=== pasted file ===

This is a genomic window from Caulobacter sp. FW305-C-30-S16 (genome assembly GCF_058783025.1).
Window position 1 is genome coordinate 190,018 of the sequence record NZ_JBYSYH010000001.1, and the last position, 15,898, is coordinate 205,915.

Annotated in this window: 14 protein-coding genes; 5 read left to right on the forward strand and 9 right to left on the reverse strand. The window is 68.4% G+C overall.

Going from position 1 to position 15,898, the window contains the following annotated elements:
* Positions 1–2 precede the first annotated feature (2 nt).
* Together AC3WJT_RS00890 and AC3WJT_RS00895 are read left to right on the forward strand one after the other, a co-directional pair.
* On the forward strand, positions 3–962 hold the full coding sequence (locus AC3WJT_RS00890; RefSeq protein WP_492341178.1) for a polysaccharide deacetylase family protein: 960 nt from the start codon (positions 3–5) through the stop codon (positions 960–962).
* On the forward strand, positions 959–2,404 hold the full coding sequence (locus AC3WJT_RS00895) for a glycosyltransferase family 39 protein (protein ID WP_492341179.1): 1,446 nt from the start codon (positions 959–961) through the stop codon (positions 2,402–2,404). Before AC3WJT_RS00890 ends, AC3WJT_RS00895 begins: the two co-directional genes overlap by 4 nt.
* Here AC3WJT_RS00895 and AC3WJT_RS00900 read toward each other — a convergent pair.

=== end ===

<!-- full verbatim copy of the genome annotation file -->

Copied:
This is a genomic window from Caulobacter sp. FW305-C-30-S16 (genome assembly GCF_058783025.1).
Window position 1 is genome coordinate 190,018 of the sequence record NZ_JBYSYH010000001.1, and the last position, 15,898, is coordinate 205,915.

Annotated in this window: 14 protein-coding genes; 5 read left to right on the forward strand and 9 right to left on the reverse strand. The window is 68.4% G+C overall.

Going from position 1 to position 15,898, the window contains the following annotated elements:
* Positions 1–2 precede the first annotated feature (2 nt).
* Together AC3WJT_RS00890 and AC3WJT_RS00895 are read left to right on the forward strand one after the other, a co-directional pair.
* On the forward strand, positions 3–962 hold the full coding sequence (locus AC3WJT_RS00890; RefSeq protein WP_492341178.1) for a polysaccharide deacetylase family protein: 960 nt from the start codon (positions 3–5) through the stop codon (positions 960–962).
* On the forward strand, positions 959–2,404 hold the full coding sequence (locus AC3WJT_RS00895) for a glycosyltransferase family 39 protein (protein ID WP_492341179.1): 1,446 nt from the start codon (positions 959–961) through the stop codon (positions 2,402–2,404). Before AC3WJT_RS00890 ends, AC3WJT_RS00895 begins: the two co-directional genes overlap by 4 nt.
* Here AC3WJT_RS00895 and AC3WJT_RS00900 read toward each other — a convergent pair.